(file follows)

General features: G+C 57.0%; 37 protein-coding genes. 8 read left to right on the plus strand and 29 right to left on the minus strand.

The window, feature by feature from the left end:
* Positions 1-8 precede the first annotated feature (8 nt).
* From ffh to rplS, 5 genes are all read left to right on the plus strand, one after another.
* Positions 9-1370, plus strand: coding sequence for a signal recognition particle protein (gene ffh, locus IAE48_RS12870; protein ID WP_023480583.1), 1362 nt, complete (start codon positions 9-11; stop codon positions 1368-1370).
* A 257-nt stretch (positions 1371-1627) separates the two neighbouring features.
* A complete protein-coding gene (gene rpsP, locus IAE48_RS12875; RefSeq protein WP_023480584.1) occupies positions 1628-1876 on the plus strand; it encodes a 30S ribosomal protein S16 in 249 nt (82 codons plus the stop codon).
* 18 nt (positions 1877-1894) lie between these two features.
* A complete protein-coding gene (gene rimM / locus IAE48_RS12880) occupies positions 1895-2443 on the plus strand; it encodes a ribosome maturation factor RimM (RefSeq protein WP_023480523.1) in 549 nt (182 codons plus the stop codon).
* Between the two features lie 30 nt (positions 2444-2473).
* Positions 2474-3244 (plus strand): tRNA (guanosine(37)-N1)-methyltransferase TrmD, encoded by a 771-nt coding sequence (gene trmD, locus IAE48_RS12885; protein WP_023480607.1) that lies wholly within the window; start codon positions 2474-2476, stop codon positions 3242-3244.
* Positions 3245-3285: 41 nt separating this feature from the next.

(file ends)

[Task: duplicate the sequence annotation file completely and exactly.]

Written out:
General features: G+C 57.0%; 37 protein-coding genes. 8 read left to right on the plus strand and 29 right to left on the minus strand.

The window, feature by feature from the left end:
* Positions 1-8 precede the first annotated feature (8 nt).
* From ffh to rplS, 5 genes are all read left to right on the plus strand, one after another.
* Positions 9-1370, plus strand: coding sequence for a signal recognition particle protein (gene ffh, locus IAE48_RS12870; protein ID WP_023480583.1), 1362 nt, complete (start codon positions 9-11; stop codon positions 1368-1370).
* A 257-nt stretch (positions 1371-1627) separates the two neighbouring features.
* A complete protein-coding gene (gene rpsP, locus IAE48_RS12875; RefSeq protein WP_023480584.1) occupies positions 1628-1876 on the plus strand; it encodes a 30S ribosomal protein S16 in 249 nt (82 codons plus the stop codon).
* 18 nt (positions 1877-1894) lie between these two features.
* A complete protein-coding gene (gene rimM / locus IAE48_RS12880) occupies positions 1895-2443 on the plus strand; it encodes a ribosome maturation factor RimM (RefSeq protein WP_023480523.1) in 549 nt (182 codons plus the stop codon).
* Between the two features lie 30 nt (positions 2444-2473).
* Positions 2474-3244 (plus strand): tRNA (guanosine(37)-N1)-methyltransferase TrmD, encoded by a 771-nt coding sequence (gene trmD, locus IAE48_RS12885; protein WP_023480607.1) that lies wholly within the window; start codon positions 2474-2476, stop codon positions 3242-3244.
* Positions 3245-3285: 41 nt separating this feature from the next.